Jennifer Lopez slammed for calling herself a ‘Black girl from the Bronx’

The singer/actress from the Bronx took a hit on social media for calling herself 'Black' in song recorded in Spanish

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Jennifer Lopez has been accused of appropriating Black culture for years now, but this month a line from a new song “Lonely” with Colombian singer Maluma where she refers to herself as a Black woman has sparked outrage on social media.

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In recent years we’ve seen a surge of representation when it comes to Afro-Latin entertainers and public figures highlighting the intersectionalities of the Black and Brown experiences.

But as many pointed out, Lopez has never previously claimed to be Afro-Latin.

The line in question, “Siempre serás tu negrita del Bronx,” in English roughly translates to, “I’ll always be your little Black girl from the Bronx.”

Jennifer Lopez Afro-Latin social media thegrio.com
Shakira (L) and Jennifer Lopez perform onstage during the Pepsi Super Bowl LIV Halftime Show at Hard Rock Stadium on February 02, 2020 in Miami, Florida. (Photo by Kevin Winter/Getty Images)

As soon as a clip from the track’s official video with Lopez singing the questionable lyrics made the rounds, fans and supporters alike started slamming her for appropriating Black womanhood.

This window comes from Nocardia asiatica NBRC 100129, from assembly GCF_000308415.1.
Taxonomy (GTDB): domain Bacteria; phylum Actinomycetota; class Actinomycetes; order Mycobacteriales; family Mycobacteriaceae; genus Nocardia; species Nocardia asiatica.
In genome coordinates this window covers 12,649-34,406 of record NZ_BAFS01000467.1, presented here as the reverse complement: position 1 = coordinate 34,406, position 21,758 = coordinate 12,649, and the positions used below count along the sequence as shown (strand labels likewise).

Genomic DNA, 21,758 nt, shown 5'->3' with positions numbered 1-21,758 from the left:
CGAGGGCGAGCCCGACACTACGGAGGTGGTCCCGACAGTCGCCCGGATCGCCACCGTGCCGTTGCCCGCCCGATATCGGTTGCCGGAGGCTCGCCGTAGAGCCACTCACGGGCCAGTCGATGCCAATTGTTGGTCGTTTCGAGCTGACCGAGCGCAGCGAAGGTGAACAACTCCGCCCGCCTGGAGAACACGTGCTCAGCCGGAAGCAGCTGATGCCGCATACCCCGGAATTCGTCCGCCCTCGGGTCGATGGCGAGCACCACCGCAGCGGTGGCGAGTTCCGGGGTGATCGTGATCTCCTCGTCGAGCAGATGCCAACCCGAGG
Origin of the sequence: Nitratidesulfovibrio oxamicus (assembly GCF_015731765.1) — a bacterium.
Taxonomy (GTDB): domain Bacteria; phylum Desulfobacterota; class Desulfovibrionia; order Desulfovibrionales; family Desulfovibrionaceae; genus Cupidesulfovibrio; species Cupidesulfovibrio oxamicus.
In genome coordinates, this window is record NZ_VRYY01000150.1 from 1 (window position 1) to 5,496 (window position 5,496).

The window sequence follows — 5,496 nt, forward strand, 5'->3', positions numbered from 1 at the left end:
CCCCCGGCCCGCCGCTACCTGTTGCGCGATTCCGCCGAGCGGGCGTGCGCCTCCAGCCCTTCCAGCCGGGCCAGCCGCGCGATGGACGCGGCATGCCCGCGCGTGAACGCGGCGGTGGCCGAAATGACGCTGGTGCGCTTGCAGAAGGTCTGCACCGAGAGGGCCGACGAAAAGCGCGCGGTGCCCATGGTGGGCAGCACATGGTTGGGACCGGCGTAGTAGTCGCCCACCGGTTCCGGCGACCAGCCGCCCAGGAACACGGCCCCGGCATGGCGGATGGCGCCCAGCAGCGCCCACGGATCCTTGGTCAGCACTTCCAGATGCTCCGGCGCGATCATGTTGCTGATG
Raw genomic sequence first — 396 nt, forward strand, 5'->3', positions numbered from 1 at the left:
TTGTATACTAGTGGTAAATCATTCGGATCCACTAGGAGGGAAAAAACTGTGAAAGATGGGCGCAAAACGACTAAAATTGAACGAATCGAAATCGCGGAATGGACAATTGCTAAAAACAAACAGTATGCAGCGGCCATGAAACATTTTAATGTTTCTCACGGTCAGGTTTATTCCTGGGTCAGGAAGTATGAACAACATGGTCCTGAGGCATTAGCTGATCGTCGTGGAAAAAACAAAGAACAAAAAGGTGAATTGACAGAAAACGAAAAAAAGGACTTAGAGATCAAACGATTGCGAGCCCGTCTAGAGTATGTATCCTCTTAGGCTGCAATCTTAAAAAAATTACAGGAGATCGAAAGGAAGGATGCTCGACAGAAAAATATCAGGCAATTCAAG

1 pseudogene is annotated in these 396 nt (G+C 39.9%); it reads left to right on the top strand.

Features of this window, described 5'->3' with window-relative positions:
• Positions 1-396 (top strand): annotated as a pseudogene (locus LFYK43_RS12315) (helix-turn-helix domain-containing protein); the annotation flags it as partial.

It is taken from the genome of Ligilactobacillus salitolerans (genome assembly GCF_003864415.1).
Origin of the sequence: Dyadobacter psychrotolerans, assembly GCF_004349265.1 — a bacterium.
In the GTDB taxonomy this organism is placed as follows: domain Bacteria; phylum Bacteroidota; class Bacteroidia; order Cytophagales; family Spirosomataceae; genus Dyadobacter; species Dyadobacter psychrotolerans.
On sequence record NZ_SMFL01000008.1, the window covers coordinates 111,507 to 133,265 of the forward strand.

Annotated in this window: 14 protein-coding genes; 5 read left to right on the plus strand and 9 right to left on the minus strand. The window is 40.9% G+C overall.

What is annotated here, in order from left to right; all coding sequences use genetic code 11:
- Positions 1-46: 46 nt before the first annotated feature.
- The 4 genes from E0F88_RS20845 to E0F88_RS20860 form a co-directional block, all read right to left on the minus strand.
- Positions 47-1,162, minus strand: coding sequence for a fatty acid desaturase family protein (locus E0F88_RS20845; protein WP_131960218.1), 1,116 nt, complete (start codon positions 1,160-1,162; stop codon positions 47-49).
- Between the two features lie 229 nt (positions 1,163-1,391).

“J-Lo’s “tu negrita del Bronx” lyric, it’s a literal slap in the face for every Black women, but especially for every Afro-Latinx and Afro-Descendant person whose Latinidad and beauty gets questioned every day due to her influence and “Latina” look,” wrote one Twitter user, summing up the sentiments of many Black people in and out of the Latin community who took offense to what they see as an ongoing blind spot when it comes to how Lopez positions herself culturally.

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This latest controversy comes years after the pop star was previously dragged for saying “n—” on the hit song “I’m Real” with Ja Rule back in 2001.

“For anyone to think or suggest that I’m racist is really absurd and hateful to me,” she said in response to the outrage she received at the time. “The use of the word in the song — it was actually written by Ja Rule — it was not meant to be hurtful to anybody.”

In 2016, the singer also drew ire for tweeting “All Lives Matter” after a string of police killings against Black people.

The song in the middle of this firestorm is featured in the soundtrack of the singers’ new romantic comedy Marry Me, set for release on Valentine’s Day 2021.

Lopez has not yet responded to the online controversy.

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